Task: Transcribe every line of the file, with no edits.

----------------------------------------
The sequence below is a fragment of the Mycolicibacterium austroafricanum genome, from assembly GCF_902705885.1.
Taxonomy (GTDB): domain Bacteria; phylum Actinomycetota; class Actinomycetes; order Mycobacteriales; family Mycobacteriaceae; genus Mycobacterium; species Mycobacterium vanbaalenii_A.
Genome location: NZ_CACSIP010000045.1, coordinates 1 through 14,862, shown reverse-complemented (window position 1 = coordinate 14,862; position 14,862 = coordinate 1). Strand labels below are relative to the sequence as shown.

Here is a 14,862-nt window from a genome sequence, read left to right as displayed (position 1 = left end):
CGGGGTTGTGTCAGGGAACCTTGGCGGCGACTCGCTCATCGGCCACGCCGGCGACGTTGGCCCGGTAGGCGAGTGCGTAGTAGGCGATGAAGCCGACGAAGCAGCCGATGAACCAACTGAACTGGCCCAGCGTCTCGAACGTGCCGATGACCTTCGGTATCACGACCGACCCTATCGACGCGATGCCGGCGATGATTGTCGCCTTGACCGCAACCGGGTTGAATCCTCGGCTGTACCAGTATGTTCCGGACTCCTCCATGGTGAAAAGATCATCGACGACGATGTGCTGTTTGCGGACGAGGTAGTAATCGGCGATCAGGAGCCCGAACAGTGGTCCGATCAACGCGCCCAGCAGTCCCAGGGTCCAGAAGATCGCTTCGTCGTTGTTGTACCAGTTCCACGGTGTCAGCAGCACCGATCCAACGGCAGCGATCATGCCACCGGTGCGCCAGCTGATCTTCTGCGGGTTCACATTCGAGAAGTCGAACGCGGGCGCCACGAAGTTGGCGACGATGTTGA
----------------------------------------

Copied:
The sequence below is a fragment of the Mycolicibacterium austroafricanum genome, from assembly GCF_902705885.1.
Taxonomy (GTDB): domain Bacteria; phylum Actinomycetota; class Actinomycetes; order Mycobacteriales; family Mycobacteriaceae; genus Mycobacterium; species Mycobacterium vanbaalenii_A.
Genome location: NZ_CACSIP010000045.1, coordinates 1 through 14,862, shown reverse-complemented (window position 1 = coordinate 14,862; position 14,862 = coordinate 1). Strand labels below are relative to the sequence as shown.

Here is a 14,862-nt window from a genome sequence, read left to right as displayed (position 1 = left end):
CGGGGTTGTGTCAGGGAACCTTGGCGGCGACTCGCTCATCGGCCACGCCGGCGACGTTGGCCCGGTAGGCGAGTGCGTAGTAGGCGATGAAGCCGACGAAGCAGCCGATGAACCAACTGAACTGGCCCAGCGTCTCGAACGTGCCGATGACCTTCGGTATCACGACCGACCCTATCGACGCGATGCCGGCGATGATTGTCGCCTTGACCGCAACCGGGTTGAATCCTCGGCTGTACCAGTATGTTCCGGACTCCTCCATGGTGAAAAGATCATCGACGACGATGTGCTGTTTGCGGACGAGGTAGTAATCGGCGATCAGGAGCCCGAACAGTGGTCCGATCAACGCGCCCAGCAGTCCCAGGGTCCAGAAGATCGCTTCGTCGTTGTTGTACCAGTTCCACGGTGTCAGCAGCACCGATCCAACGGCAGCGATCATGCCACCGGTGCGCCAGCTGATCTTCTGCGGGTTCACATTCGAGAAGTCGAACGCGGGCGCCACGAAGTTGGCGACGATGTTGA